[Marxism] Fwd: How Coyotes Conquered New York | Village Voice

Louis Proyect lnp3 at panix.com
Thu Oct 13 13:25:03 MDT 2016

For the better part of a decade, a lone coyote named Frankie has made 
his home in a small patch of forest in central Queens. Wedged 
uncomfortably between a dense residential neighborhood and the tracks of 
the Long Island Rail Road, his park is not the ideal habitat. It's maybe 
four blocks at its widest. On one side are high-rise housing 
developments, and on the other, within a block, pizza parlors and corner 
stores make up a busy commercial district. It's not much better inside, 
either. Stands of locust grow thick as cotton batting, and it's dim even 
at midday. Thorny branches of barberry and wild rose run along the 
ground like concertina wire.

For an animal that prefers wide-open spaces — an animal that evolved on 
the Western plains — Frankie's park is all wrong. Before 1900, the 
coyote's range was limited to a band of territory in the Southwest and 
Northern Midwest of the continent. They had no use for the raveled 
deciduous forest of the Northeast.

Over the past century, coyotes have more than quadrupled that original 
range, colonizing almost the entire continent, from Panama to Alaska. 
It's an enormous swath of territory encompassing every kind of habitat 
imaginable, from Southeastern forests to subtropical jungles and 
Canadian taiga. In the past, the northern part of this range was 
patrolled by gray wolves, the coyote's direct competitor. Part of the 
coyote's success comes from the extirpation of the wolf, done in mostly 
by government eradication programs a century ago.

But the coyotes' spread also has to do with their staggering 
adaptability and resilience. Targeted for killing, they quickly learn to 
outwit traps and sniff out poisons. They can vary their food sources 
almost limitlessly, from small mammals to large ungulates to fruits and 
vegetables or garbage. When extermination campaigns thin their numbers, 
their social structure morphs; packs that might otherwise hang together 
split up, spread out, and colonize new areas. They even adjust their 
litter sizes, seemingly at will, giving birth to more pups when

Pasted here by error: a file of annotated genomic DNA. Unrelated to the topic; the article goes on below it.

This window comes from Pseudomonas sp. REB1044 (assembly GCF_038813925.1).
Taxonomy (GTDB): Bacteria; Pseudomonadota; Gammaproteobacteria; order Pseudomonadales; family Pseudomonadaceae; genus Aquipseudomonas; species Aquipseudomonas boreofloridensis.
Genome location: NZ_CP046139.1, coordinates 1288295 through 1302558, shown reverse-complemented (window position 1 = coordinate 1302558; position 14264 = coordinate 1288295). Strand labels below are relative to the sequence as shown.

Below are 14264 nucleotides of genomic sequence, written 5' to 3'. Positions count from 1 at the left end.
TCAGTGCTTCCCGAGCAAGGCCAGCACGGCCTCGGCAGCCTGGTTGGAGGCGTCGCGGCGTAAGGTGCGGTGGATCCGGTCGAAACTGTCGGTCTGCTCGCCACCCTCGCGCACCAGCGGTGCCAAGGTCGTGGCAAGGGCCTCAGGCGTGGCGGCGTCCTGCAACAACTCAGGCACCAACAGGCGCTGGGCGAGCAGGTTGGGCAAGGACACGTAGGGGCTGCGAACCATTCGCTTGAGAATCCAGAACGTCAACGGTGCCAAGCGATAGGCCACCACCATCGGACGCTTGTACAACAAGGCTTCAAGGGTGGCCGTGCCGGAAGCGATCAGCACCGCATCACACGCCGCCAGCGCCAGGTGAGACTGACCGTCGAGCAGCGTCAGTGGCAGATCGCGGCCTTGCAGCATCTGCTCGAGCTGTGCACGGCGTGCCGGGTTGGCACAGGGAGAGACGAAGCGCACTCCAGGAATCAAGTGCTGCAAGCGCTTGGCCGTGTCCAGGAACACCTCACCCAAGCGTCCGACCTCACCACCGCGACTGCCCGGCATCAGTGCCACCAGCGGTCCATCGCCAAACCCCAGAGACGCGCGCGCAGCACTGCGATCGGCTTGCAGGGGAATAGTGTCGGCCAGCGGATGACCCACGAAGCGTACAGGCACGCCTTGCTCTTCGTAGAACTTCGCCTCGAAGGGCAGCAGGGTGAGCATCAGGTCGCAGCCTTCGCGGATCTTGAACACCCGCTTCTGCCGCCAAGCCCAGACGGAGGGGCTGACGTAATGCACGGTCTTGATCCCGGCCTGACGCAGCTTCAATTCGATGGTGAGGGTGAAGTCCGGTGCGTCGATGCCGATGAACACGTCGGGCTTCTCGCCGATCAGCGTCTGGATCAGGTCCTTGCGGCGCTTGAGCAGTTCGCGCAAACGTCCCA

population levels fall.

Unlike bears and raptors, which have rebounded in recent decades, 
coyotes haven't thrived because of human efforts but in spite of them. 
In Utah, the state pays a $50 bounty per head. In much of the country, 
they're still regarded as pests; at least 400,000 are killed annually. 
There are all-day contests that end with thumbs-up grins over heaps of 
bloodied carcasses. Even in New York they're classified as "nuisance 
animals." Under state regulations, hunters can kill as many coyotes as 
they like, using virtually any method, day or night, for six months out 
of the year. Squirrels, by contrast, have a daily bag limit of six, and 
a shorter hunting season to boot.

Still, the coyotes are winning. The first confirmed sighting in New York 
City came in 1995. In 1999, a coyote showed up in Central Park, landing 
on the nightly news. There were other early sightings, too. A coyote was 
spotted on an ice floe in Jamaica Bay in 2004. In 2014 a coyote showed 
up by the World Trade Center. Last year, one appeared on the roof of a 
bar in Long Island City.

As it turns out, the coyote's saga is coming to a climax, right now, in 
our backyards. Having colonized virtually every square mile of the 
continent, the only large landmass they haven't yet settled fully is 
Long Island. And that is poised to change very soon. Frankie, then, in 
Queens, is on the farthest leading edge of his species. If past 
estimates of rate expansion hold up, his kind could reach Montauk in a 
decade, and the conquest will be complete.


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